Abbas gets solid win in Palestinian election

RAMALLAH, West Bank - Mahmoud Abbas declared victory in Palestinian presidential elections on Sunday after exit polls showed him winning by a wide margin, giving him a decisive mandate to renew peace talks with Israel, rein in militants and try to end more than four years of Mideast bloodshed.

The victory of the staid and pragmatic Abbas, who opposes violence and has the backing of the international community, was expected to usher in a new era, after four decades of chaotic and corruption-riddled rule by Yasser Arafat who died Nov. 11.

"There is a difficult mission ahead to build our state, to achieve security for our people ... to give our prisoners freedom, our fugitives a life in dignity, to reach our goal of an independent state," Abbas said in an acceptance speech in the West Bank city of Ramallah.

"I present this victory to the soul of Yasser Arafat and present it to our people and to our martyrs," Abbas said, referring to Palestinians killed in the conflict with Israel.

Abbas, popularly known as Abu Mazen, has promised to reform the Palestinian Authority, overhaul the unwieldy Palestinian security services and quickly resume negotiations with Israel, stalled for four years.

"We, the Palestinians, are drawing our future with our own hands. We will be the symbol of democracy and freedom," said Aya Abdel Kader, 45, a lawyer voting at a Gaza City school.

President Bush, who has said a resumption of peace talks must be accompanied by sweeping Palestinian reforms, called Abbas' election "a historic day for the Palestinian people."

"Palestinians throughout the West Bank and Gaza took a key step toward building a democratic future by choosing a new president in elections that observers describe as largely free and fair," Bush said in a statement issued two hours after polls closed.

Abbas' political objectives are the same as Arafat's: a Palestinian state in the West Bank, Gaza Strip and east Jerusalem, and a solution for Palestinian refugees and their descendants.

After results of three exit polls were announced - giving Abbas up to 70 percent support - his supporters celebrated in the streets. In the West Bank city of Hebron, motorists honked horns and waved Abbas posters. In Ramallah, gunmen fired in the air.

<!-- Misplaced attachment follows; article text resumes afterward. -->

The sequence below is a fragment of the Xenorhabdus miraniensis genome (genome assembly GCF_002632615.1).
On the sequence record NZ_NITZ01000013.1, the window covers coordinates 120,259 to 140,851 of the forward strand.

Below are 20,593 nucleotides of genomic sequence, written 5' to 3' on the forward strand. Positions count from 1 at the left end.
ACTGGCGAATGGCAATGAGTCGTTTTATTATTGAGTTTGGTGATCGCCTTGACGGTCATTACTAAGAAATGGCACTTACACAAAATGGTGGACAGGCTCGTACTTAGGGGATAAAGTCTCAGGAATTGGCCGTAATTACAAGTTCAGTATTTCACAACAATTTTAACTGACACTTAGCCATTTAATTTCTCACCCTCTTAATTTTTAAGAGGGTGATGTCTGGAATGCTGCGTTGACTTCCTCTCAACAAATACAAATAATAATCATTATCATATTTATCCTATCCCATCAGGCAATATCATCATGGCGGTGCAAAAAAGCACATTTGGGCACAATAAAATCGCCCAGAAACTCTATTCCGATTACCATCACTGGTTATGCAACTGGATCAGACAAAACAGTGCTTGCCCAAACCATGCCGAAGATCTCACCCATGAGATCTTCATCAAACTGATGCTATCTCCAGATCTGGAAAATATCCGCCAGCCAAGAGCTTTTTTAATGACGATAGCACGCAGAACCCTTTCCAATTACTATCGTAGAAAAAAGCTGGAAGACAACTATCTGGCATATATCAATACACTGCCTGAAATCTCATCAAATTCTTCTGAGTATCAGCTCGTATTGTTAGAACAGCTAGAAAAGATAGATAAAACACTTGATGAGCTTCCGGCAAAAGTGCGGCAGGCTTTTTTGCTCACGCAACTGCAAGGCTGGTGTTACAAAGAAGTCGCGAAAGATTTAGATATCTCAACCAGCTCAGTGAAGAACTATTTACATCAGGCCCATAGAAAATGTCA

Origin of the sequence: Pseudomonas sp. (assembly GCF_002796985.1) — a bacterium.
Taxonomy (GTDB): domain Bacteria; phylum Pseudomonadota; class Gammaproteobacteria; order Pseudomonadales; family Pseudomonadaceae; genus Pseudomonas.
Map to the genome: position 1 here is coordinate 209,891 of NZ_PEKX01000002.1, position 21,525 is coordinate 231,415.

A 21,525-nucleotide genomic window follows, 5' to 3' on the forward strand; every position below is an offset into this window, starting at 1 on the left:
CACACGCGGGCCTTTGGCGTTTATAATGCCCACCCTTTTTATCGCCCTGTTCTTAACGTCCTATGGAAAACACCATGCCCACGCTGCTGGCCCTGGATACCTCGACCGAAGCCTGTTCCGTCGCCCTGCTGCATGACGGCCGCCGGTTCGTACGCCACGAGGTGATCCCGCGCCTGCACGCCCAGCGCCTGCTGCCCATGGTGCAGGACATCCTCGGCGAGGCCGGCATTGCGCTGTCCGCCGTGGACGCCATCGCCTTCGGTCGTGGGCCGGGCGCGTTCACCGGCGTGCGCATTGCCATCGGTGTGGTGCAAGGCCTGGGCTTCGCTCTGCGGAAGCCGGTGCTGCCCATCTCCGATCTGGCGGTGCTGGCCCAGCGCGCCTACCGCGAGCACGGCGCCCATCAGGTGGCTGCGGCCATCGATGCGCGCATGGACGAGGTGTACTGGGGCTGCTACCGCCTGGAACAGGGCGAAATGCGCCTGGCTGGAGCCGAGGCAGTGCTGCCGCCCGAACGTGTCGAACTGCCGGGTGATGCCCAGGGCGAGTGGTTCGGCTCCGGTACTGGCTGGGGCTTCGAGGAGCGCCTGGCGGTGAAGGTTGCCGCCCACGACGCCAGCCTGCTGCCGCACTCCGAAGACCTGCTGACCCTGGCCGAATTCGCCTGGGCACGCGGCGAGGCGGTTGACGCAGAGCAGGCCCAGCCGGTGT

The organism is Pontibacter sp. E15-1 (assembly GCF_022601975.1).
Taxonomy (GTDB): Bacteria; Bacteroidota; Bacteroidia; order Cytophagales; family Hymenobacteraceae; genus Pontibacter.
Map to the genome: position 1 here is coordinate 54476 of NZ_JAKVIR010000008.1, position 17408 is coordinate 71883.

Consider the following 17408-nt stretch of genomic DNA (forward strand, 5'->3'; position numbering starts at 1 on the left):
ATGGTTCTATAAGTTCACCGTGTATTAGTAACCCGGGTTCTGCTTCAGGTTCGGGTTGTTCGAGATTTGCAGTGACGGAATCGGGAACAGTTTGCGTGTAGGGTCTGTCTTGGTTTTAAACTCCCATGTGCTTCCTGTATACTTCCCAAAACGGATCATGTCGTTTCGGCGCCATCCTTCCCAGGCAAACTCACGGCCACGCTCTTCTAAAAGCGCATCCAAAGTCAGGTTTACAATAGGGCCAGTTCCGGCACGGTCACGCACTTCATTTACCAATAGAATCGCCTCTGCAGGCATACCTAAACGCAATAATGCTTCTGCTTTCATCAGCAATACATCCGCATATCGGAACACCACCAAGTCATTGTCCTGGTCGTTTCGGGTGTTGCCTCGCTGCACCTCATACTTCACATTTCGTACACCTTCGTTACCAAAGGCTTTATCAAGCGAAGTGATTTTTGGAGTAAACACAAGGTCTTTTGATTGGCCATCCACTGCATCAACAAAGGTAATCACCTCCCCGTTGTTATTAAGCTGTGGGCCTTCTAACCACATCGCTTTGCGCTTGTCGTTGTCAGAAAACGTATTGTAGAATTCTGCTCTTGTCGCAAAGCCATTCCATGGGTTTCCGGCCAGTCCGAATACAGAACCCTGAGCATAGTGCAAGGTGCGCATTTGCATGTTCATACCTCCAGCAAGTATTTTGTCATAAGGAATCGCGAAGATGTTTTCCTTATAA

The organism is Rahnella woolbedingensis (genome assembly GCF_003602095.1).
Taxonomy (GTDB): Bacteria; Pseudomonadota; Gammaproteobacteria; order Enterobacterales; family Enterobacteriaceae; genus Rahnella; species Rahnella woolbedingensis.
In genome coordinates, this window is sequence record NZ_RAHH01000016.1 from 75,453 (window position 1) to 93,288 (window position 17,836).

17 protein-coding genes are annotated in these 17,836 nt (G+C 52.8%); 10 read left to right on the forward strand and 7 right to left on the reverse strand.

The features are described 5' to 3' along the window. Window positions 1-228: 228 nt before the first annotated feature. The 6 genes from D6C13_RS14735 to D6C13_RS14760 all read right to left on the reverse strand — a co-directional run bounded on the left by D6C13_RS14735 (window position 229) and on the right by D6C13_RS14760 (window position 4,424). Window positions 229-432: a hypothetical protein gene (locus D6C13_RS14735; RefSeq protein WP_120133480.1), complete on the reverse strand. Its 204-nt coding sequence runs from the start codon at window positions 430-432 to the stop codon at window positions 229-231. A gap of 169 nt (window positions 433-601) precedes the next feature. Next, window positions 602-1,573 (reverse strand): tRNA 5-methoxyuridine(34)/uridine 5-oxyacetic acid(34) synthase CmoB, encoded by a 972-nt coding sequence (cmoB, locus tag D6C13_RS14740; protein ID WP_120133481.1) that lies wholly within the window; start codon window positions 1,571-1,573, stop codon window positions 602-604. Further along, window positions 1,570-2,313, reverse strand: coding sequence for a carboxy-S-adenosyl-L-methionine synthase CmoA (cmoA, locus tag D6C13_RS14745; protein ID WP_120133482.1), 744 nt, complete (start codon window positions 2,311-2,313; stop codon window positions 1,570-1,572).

Israeli Prime Minister Ariel Sharon expects to meet with Abbas soon, his aides said. Israeli officials said that in a gesture to Abbas, Israel plans to release some of the more than 7,000 Palestinian prisoners, provided Abbas stop militants from firing rockets at Israeli towns.

"I think this vote shows a change in the Palestinian street" moving away from support of violence, said Sharon aide Raanan Gissin.

"We certainly welcome this and hope that from this mandate Abu Mazen will lead the Palestinian people on the path of reconciliation," he added.

Bush also said the United States will help Abbas and the Palestinian people address the challenges and help create two states, Israel and Palestine, side by side in peace. He said other countries, including Israel, must do their part.

Polls were open for 14 hours, two more than originally planned after the Central Election Commission extended voting until 9 p.m., citing logistical problems. One election official said the decision came amid heavy pressure from Fatah, which was concerned a low turnout could weaken Abbas.

At least 66 percent of 1.1 million registered voters cast ballots, election officials said, adding the figure was expected to rise, since unregistered voters also participated in the election. Final results were to be announced Monday morning.

Two of the exit polls gave Abbas at least 66 percent of the vote and a third gave him as much as 70 percent, while Abbas' main challenger, independent Mustafa Barghouti had between 20 and 25 percent.

The remaining five candidates scored in the low single digits. The polls had a margin of error of between three and five percentage points.

The election, the first presidential vote in nine years, proceeded largely without interruption. In one incident, gunmen fired in the air in an election office and in Jerusalem, voters complained of confusing arrangements.

Barghouti complained that the Central Election Commission had changed rules in mid-game, by extending voting by two hours and by allowing voters to cast ballots at any location, rather than where they lived or registered.

Analysts have said Abbas needs at least 60 percent support to resume negotiations with Israel. "He (Abbas) has a mandate from the voters," pollster Khalil Shekaki said of the exit polls.


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